Digital Kitchen

By Published on .

We've entered the post-visualization era, according to the founder, CEO and chief creative officer of Digital Kitchen, Paul Matthaeus. It's a term he's coined to help describe how Digital Kitchen melds live action, design, motion graphics and post- production into a seamless, integrated process. He first began thinking this way in college more than 30 years ago while studying photographers like Man Ray and Jerry Uelsmann, for whom a single negative frame was only the beginning of a multilayered print. "They were all about creating a final print that wasn't in their mind when they exposed the film," recalls Matthaeus. "The typical agency process is to turn to different suppliers for each element and hope they can all work together and have one big dialogue. I thought you could get some interesting chemistry if all those things were under one roof. And the digital technologies that started appearing in the '90s were so much faster; it became economically feasible to experiment this way."

At Digital Kitchen, live action is on an equal plane with editorial, effects and design. Crediting directors for its work is somewhat problematic; neither the reel nor the web even lists directors. About all Matthaeus will say is that, "technically the directors are me and the senior designers, but the responsibility isn't seated in one individual. All of us collaborate on visualizing the shoot, so we can impart the vision to the DP, and then it's about execution, rather than traditional on-set directorial craft."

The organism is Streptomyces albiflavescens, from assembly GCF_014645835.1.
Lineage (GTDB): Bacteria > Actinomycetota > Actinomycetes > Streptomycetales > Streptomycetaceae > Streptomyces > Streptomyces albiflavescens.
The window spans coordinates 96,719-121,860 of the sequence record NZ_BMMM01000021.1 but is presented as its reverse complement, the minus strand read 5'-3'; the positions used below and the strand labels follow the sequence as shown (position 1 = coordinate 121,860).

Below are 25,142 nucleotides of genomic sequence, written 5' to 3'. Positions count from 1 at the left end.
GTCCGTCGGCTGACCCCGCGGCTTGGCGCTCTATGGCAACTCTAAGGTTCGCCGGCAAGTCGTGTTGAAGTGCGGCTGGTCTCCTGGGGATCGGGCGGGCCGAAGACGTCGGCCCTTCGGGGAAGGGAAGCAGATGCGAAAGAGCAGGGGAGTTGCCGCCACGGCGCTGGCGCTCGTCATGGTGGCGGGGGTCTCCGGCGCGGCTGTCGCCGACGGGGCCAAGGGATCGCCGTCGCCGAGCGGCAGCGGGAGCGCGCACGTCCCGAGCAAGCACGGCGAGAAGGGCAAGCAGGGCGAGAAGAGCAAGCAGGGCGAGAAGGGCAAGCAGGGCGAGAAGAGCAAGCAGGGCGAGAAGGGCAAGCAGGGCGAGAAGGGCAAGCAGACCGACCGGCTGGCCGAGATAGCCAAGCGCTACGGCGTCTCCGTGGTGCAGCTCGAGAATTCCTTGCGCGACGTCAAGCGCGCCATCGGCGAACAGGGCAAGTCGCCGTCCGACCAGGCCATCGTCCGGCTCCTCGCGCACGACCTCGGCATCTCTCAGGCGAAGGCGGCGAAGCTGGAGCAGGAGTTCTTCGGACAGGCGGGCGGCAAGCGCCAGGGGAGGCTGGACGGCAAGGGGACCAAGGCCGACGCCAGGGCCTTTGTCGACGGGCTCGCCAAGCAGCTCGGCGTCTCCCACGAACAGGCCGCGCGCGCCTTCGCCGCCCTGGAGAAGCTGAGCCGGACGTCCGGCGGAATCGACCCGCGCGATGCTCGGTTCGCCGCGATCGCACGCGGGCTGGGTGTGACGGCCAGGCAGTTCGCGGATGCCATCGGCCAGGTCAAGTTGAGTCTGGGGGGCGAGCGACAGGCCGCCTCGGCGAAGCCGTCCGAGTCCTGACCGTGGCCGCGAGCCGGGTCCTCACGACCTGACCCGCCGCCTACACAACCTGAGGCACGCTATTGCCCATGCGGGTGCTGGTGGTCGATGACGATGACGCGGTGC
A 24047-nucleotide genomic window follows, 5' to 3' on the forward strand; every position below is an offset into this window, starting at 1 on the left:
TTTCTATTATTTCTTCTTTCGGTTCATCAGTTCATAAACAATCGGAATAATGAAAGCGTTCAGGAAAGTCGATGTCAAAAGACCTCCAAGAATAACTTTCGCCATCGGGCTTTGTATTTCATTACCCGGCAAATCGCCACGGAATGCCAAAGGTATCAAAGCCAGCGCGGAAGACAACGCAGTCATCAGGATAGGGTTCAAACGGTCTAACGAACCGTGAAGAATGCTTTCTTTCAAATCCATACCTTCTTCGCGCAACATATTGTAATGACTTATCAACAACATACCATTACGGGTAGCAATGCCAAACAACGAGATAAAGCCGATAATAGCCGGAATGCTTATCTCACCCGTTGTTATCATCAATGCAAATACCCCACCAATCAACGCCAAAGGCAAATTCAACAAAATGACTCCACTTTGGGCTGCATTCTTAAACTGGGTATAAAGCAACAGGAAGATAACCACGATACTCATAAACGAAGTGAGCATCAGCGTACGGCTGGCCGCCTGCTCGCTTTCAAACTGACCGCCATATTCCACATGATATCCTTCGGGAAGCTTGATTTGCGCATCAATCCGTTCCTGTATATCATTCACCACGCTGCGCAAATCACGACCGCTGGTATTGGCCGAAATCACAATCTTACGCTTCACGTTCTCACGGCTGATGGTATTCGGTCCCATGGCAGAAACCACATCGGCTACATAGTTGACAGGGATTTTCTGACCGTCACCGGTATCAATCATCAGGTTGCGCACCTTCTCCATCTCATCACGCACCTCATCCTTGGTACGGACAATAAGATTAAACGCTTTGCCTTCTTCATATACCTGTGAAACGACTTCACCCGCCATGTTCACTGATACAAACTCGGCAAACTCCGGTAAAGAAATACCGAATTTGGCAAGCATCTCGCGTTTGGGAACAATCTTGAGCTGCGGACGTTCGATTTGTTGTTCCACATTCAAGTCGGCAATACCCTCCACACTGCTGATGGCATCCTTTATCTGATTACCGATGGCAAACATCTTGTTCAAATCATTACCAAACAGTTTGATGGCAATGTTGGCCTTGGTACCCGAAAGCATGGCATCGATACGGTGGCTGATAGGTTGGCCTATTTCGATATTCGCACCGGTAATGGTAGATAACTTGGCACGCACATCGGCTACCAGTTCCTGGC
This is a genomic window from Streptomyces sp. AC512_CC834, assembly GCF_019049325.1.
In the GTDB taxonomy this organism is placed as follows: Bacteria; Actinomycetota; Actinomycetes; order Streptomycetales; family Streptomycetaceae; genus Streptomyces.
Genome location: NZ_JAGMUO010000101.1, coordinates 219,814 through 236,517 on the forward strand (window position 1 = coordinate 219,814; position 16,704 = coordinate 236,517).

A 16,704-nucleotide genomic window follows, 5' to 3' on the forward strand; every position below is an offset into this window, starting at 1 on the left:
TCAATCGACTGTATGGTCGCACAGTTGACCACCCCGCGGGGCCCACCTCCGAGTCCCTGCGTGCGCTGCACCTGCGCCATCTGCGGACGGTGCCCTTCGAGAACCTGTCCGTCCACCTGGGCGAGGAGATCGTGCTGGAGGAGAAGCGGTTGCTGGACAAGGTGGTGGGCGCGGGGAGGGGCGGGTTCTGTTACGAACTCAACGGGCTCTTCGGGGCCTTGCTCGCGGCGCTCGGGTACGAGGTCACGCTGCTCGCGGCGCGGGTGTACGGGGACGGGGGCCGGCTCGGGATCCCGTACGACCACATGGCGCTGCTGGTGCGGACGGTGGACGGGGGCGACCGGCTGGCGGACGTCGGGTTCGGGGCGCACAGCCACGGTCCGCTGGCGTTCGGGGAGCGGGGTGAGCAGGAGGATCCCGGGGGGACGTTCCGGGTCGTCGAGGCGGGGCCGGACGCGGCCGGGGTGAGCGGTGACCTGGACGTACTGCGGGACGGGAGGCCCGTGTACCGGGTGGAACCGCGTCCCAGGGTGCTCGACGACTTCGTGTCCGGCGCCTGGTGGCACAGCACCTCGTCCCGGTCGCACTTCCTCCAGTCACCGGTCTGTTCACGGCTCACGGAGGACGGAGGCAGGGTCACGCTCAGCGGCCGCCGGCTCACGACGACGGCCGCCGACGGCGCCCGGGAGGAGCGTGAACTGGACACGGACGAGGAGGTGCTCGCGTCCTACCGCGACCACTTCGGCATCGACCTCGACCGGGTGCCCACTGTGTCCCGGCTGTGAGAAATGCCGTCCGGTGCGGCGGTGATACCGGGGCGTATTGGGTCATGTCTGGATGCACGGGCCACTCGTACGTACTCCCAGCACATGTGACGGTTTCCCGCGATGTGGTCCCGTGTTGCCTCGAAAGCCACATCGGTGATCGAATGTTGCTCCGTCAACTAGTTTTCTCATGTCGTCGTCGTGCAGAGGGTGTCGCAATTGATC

The Kitchen began humbly, in a 20-foot-square storage space within the offices of Matthaeus' Seattle ad agency, Matthaeus Halverson. After 15 years in the agency world, he sold off his share of the agency (since absorbed into Interpublic) in 1998 to devote all of his attention to electronic cuisine. He expanded to Chicago in 2000, when Don McNeill, formerly an executive producer at O&M/Chicago and now DK's president and executive producer, suggested that the local agency community could provide the critical mass to launch a Chicago studio. He was right, but Chicago agencies provide only about half that studio's work, though it's far more than the Seattle shops have ever been worth. In any case, collaboration is nearly constant between Seattle and Chicago. "Digital Kitchen was the company I was looking for when I was at O&M," says McNeill who typically worked on O&M motion graphics projects with outfits like Imaginary Forces, V12 and the late Pittard Sullivan. Neither man is eager to open in L.A. "There's a certain advantage to operating outside the company town," says Matthaeus. "We do a lot of car work, and we're probably better off staying out of Detroit, too. This way, we don't hear the unwritten rules."

Spots for big-budget clients like Audi, Infiniti, Ford, Toyota, Nike and Reebok may be the bread and butter for now, but the Kitchen's best-known productions lately have been the opening titles for some highly rated HBO series, including the Emmy-winning sequence for Six Feet Under as well as Sex & the City. As the success of HBO seems to point to the future of TV, Matthaeus and McNeill believe the 30-second format is ultimately doomed, to be replaced by what they call Brand Theater - something akin to the BMW Films project - produced with the Kitchen's usual mix of live action, effects and design. So far, they've delivered two productions for Microsoft, including one used by Bill Gates as part of his personal presentation at the Consumer Electronics Show for the SPOT watch. A project for a major national retailer is nearly finished, as well as a piece for Nike, intended for all the techno-jocks, that dramatizes its R&D process. Those have more conventional marketing objectives, but Matthaeus also believes the Six Feet titles to be a slice of Brand Theater. "It's a seamless, evocative work of art that perfectly brands the unique emotional space of the show that follows," he says.

Most Popular